I somewhat independently started using the "grab the magazine well/magazine technique when i first started centerfire rifle shooting when i was about 8, because i didn't have enough upper body strength to hold the rifle at the handguard (i was using a mini-14 at the time)

When i started shooting an ar-15, I contunued using the same technique, and I liked it pretty well.

I've never had any "nose dive into the feed ramp" malfunctions while using this technique that i can remember, and i'll continue using it.

KSFreeman
June 8, 2002, 05:13 PM
Soda, only one way to find out--take his class. He holds it just down the "I" from me.

Pat, please come this year. Pleazzzzzze. I'll give you Ken's cigars. I'll have Brent buy you dinner and a drinkeypoo or two!

PLEAZZZZZZE.

Correia
June 10, 2002, 08:42 AM
I'm still waiting to receive my copy. ( Mailman probably hasn't finished it yet :p ) So I haven't read the article.

I have been using the magazine of my FAL for a monopod for quite some time. It works well while prone. No malfunctions.

I also pull back on the top the the magazine while shooting 3 gun. Seems to work just fine.

George Hill
June 10, 2002, 11:10 AM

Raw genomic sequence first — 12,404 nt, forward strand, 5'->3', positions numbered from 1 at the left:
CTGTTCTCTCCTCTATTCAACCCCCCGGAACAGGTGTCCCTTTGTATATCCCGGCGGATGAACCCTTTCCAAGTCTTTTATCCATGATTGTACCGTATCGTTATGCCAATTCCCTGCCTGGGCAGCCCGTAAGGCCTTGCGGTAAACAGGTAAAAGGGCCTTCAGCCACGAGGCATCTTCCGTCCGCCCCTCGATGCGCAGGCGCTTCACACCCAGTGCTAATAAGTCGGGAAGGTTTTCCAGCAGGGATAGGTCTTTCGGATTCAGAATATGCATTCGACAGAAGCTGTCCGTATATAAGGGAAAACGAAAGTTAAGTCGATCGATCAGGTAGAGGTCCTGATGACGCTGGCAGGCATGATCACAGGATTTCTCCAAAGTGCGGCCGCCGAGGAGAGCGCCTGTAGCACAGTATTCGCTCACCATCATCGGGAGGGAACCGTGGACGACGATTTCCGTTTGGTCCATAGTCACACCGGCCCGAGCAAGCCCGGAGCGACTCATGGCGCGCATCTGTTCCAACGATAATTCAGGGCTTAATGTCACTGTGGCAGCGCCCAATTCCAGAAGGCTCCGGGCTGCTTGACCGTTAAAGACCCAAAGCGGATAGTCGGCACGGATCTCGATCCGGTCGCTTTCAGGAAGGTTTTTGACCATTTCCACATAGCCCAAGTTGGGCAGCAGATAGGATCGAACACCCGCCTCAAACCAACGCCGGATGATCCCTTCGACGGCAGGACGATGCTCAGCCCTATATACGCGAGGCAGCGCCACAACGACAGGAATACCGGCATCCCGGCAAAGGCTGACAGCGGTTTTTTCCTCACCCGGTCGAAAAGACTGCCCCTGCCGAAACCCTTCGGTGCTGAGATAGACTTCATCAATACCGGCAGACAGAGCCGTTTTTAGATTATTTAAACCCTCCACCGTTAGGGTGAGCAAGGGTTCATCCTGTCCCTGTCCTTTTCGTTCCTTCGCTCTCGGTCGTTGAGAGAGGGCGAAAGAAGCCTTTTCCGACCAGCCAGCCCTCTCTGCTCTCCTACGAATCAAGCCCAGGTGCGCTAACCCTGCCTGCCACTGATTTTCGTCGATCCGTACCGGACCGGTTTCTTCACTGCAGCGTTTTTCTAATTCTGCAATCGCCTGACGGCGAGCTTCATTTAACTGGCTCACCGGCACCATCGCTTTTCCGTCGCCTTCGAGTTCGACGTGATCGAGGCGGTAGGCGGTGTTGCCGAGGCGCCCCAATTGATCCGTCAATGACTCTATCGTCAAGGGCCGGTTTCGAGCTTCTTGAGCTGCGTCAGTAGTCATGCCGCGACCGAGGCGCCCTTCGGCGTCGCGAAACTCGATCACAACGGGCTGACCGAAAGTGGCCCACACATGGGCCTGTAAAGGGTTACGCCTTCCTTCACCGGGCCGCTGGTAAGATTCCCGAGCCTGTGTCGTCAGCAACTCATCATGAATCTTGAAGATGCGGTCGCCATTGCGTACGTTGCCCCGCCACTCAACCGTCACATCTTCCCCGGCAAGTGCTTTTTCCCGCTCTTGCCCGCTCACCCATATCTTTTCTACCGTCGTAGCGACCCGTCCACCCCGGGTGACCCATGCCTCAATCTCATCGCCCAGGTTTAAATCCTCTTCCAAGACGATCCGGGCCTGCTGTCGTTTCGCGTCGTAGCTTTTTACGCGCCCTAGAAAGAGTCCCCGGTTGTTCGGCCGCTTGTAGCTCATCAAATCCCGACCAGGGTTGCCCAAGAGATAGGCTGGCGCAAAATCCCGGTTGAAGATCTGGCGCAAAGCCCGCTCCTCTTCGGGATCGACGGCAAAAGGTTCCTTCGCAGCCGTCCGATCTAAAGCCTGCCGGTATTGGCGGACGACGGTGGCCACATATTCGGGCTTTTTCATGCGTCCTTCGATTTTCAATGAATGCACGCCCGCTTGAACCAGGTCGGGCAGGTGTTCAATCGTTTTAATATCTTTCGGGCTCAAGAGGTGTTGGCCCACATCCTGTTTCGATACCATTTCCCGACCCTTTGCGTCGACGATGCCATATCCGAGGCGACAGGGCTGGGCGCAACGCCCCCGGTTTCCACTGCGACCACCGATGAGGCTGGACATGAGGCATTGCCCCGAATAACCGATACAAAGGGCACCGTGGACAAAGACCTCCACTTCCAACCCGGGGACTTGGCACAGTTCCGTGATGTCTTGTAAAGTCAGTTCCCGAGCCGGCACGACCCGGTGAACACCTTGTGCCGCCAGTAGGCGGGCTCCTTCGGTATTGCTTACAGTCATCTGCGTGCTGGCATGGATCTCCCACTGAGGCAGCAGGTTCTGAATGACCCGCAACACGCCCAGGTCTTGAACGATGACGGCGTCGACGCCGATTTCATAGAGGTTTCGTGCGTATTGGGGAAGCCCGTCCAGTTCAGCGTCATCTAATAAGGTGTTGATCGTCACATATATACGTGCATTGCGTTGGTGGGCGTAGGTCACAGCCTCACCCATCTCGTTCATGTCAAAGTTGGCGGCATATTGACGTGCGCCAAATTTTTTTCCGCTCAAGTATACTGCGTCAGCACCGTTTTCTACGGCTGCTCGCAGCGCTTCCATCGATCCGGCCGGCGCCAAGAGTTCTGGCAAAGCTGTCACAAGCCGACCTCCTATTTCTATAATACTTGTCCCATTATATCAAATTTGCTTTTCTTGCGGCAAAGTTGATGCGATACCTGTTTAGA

But Larry, your Inch pattern FAL is much sturdier than an AR, or even a Metric pattern FAL. The fear is that the AR's mags are wimpy. And this is actually a fear based in fact. They are weak. However real USGI mags are I think strong enough for use in either tip. Holding or resting on. Some of the mags out there are way to weak for such use. But then again, you should be using them anyways.

My .02

Correia
June 10, 2002, 11:18 PM
Got my issue today. Excellent article.

And it gave me the warm fuzzies, because here is Pat Rogers, who by all accounts is THE MAN, talking about how to use a rifle up close and fast, and it is pretty much how I shoot a rifle. :) (only not as good, or as fast, I'm sure).

I've always found that magazines make good monopods. I've used an AR15, Vepr, and FAL in this manner. None of them ever had any malfunctions other than sticking my fingers into the ejection port. (ouch, hot). I have learned not to put the magazine onto anything really hard, like concrete, or a car hood, because the jolt from recoil bounces the gun in a strange manner that really throws you out of your groove. I also get a kick out of the guys who say "use the 20 round mags, so you can get lower." Dang those guys must be really skinny. :) I can't get much lower and still raise my head enough to look through a sight while resting on a magazine.

You know what I like about SWAT. Most gun magazines are 90% guns, gear, and groovy equipment oriented. Seldom will they ever talk about how to actually use the equipment to be a better shooter. It seems like just about ever issue of SWAT has an article about how to actually shoot! :D So far my personal favorite is still Ashley's about sighting. But there is always some good educational info about the training end of things.

Spectre
June 27, 2002, 12:34 PM